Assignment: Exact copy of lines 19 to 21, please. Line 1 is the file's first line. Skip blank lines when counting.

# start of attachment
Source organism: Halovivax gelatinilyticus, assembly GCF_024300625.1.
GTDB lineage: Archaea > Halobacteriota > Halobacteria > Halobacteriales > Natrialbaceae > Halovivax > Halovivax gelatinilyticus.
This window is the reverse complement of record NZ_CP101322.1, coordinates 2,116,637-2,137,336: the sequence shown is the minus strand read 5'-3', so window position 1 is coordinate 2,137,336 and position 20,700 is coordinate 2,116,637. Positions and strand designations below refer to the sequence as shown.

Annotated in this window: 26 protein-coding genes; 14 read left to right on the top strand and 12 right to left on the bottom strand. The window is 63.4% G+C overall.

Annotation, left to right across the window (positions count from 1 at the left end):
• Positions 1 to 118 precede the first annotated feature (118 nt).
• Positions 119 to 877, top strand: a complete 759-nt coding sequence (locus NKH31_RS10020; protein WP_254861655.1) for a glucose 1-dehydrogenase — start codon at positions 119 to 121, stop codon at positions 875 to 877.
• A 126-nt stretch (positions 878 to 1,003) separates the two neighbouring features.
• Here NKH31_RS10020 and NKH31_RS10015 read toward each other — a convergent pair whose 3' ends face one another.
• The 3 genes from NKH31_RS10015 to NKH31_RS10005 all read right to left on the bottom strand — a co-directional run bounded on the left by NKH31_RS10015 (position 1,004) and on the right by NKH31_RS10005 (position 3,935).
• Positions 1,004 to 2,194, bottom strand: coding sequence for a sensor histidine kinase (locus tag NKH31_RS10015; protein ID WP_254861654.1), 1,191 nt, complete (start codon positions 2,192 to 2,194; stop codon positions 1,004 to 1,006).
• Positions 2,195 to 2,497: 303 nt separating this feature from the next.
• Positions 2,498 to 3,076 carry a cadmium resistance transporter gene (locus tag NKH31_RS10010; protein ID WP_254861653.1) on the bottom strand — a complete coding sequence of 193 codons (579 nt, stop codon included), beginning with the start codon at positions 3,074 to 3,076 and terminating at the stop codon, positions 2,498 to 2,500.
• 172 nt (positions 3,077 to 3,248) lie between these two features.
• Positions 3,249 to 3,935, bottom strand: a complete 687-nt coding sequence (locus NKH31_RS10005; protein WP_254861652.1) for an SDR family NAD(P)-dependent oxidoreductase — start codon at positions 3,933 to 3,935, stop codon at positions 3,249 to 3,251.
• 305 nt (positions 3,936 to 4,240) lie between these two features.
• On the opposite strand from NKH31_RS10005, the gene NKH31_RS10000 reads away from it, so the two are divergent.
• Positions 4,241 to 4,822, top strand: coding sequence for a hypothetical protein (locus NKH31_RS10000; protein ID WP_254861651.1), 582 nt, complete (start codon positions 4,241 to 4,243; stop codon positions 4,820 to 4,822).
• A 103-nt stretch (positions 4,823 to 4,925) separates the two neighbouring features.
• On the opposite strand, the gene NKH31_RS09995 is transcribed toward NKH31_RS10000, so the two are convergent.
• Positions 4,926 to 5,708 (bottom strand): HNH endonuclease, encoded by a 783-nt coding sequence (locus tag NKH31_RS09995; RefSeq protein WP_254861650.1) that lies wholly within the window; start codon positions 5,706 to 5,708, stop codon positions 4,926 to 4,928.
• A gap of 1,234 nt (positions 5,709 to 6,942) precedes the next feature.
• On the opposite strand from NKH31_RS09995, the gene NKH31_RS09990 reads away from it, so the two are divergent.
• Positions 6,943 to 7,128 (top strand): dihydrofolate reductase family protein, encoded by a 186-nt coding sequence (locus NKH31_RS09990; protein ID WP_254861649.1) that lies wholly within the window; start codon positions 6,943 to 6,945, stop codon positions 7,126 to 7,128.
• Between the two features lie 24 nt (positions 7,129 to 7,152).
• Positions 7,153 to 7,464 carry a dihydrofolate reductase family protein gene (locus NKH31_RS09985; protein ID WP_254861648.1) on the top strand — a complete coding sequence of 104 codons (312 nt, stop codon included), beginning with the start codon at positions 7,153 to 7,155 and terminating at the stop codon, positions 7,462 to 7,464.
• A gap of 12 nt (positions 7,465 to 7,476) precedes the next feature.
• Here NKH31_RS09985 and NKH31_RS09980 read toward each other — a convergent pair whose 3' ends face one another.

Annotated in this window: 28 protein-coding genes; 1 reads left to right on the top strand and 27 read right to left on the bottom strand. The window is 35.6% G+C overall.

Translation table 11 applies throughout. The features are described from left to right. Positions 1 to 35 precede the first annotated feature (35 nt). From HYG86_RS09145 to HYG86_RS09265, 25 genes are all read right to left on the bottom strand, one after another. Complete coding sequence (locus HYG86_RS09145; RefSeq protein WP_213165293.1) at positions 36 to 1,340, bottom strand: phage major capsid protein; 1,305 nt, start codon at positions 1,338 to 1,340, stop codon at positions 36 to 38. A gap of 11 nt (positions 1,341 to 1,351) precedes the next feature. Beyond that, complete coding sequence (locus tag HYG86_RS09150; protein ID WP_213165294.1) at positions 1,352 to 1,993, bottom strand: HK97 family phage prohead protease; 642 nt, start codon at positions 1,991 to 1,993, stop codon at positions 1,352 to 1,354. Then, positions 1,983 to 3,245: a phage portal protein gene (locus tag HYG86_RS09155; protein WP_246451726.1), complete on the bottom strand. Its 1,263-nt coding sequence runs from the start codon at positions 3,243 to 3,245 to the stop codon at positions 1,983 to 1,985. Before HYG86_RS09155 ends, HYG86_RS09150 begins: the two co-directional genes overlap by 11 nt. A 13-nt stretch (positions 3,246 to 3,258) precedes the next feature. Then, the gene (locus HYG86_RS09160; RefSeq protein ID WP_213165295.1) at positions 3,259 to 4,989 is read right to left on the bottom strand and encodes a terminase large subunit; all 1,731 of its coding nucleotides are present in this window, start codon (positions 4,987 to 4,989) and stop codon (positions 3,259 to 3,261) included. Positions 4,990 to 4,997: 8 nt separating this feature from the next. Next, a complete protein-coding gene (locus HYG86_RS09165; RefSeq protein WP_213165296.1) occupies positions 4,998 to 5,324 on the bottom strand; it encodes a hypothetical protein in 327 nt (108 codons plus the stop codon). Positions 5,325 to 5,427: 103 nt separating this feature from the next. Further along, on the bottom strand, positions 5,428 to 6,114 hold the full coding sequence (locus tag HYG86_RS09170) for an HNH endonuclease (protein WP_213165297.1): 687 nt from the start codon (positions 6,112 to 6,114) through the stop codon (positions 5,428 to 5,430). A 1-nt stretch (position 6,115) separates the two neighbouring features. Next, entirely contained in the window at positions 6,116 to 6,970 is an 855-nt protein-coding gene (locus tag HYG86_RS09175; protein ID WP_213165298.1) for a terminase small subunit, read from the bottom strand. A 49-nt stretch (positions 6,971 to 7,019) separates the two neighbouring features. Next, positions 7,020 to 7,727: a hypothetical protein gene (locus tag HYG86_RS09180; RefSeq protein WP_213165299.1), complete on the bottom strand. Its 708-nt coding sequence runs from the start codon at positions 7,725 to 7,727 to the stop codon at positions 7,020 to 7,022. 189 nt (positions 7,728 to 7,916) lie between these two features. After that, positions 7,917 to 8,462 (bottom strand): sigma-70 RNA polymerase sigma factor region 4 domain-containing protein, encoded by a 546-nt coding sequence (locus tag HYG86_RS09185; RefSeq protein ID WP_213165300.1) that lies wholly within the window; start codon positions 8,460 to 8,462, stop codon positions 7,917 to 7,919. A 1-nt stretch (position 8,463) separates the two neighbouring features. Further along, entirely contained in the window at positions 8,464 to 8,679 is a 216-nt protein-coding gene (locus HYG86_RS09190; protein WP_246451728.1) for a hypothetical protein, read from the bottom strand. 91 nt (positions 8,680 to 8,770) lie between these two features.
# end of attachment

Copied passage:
• A 103-nt stretch (positions 4,823 to 4,925) separates the two neighbouring features.
• On the opposite strand, the gene NKH31_RS09995 is transcribed toward NKH31_RS10000, so the two are convergent.
• Positions 4,926 to 5,708 (bottom strand): HNH endonuclease, encoded by a 783-nt coding sequence (locus tag NKH31_RS09995; RefSeq protein WP_254861650.1) that lies wholly within the window; start codon positions 5,706 to 5,708, stop codon positions 4,926 to 4,928.